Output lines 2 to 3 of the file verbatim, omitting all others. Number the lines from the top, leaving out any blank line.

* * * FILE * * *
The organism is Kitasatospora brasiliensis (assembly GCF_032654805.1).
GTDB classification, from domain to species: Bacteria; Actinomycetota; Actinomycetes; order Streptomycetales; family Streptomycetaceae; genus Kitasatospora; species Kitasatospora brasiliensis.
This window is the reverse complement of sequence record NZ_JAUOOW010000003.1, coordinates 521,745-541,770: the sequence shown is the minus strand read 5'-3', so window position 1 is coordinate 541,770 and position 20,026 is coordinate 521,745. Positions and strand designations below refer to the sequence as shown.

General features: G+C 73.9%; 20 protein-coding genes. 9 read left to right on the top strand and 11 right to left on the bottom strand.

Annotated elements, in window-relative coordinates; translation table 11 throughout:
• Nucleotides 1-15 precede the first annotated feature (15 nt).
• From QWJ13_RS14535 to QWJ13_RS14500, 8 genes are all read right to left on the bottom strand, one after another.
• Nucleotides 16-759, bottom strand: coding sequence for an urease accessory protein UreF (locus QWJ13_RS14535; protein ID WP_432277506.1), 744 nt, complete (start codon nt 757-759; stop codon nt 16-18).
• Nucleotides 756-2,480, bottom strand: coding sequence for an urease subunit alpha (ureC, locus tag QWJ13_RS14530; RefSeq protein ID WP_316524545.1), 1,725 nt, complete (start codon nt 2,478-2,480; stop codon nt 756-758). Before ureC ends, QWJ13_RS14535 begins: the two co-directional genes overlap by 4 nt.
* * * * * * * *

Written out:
GTDB classification, from domain to species: Bacteria; Actinomycetota; Actinomycetes; order Streptomycetales; family Streptomycetaceae; genus Kitasatospora; species Kitasatospora brasiliensis.
This window is the reverse complement of sequence record NZ_JAUOOW010000003.1, coordinates 521,745-541,770: the sequence shown is the minus strand read 5'-3', so window position 1 is coordinate 541,770 and position 20,026 is coordinate 521,745. Positions and strand designations below refer to the sequence as shown.